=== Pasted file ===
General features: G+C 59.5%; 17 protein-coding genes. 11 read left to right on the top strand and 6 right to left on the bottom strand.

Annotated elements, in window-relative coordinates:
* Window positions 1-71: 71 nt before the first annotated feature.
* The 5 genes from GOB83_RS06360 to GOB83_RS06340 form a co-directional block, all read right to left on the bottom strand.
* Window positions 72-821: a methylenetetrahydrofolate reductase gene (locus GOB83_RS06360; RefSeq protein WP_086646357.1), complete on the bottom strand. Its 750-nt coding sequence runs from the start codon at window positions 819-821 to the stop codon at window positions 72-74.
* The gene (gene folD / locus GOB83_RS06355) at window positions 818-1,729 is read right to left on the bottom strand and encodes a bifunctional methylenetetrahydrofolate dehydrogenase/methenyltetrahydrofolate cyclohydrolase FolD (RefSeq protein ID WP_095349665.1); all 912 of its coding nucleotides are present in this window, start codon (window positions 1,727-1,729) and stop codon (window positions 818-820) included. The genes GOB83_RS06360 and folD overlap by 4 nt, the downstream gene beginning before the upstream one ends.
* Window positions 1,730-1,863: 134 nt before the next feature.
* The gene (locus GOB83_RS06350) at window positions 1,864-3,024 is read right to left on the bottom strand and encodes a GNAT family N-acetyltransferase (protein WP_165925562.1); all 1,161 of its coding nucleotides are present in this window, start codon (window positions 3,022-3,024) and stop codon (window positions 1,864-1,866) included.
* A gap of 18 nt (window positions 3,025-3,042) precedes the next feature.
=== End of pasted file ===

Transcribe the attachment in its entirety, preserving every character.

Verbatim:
General features: G+C 59.5%; 17 protein-coding genes. 11 read left to right on the top strand and 6 right to left on the bottom strand.

Annotated elements, in window-relative coordinates:
* Window positions 1-71: 71 nt before the first annotated feature.
* The 5 genes from GOB83_RS06360 to GOB83_RS06340 form a co-directional block, all read right to left on the bottom strand.
* Window positions 72-821: a methylenetetrahydrofolate reductase gene (locus GOB83_RS06360; RefSeq protein WP_086646357.1), complete on the bottom strand. Its 750-nt coding sequence runs from the start codon at window positions 819-821 to the stop codon at window positions 72-74.
* The gene (gene folD / locus GOB83_RS06355) at window positions 818-1,729 is read right to left on the bottom strand and encodes a bifunctional methylenetetrahydrofolate dehydrogenase/methenyltetrahydrofolate cyclohydrolase FolD (RefSeq protein ID WP_095349665.1); all 912 of its coding nucleotides are present in this window, start codon (window positions 1,727-1,729) and stop codon (window positions 818-820) included. The genes GOB83_RS06360 and folD overlap by 4 nt, the downstream gene beginning before the upstream one ends.
* Window positions 1,730-1,863: 134 nt before the next feature.
* The gene (locus GOB83_RS06350) at window positions 1,864-3,024 is read right to left on the bottom strand and encodes a GNAT family N-acetyltransferase (protein WP_165925562.1); all 1,161 of its coding nucleotides are present in this window, start codon (window positions 3,022-3,024) and stop codon (window positions 1,864-1,866) included.
* A gap of 18 nt (window positions 3,025-3,042) precedes the next feature.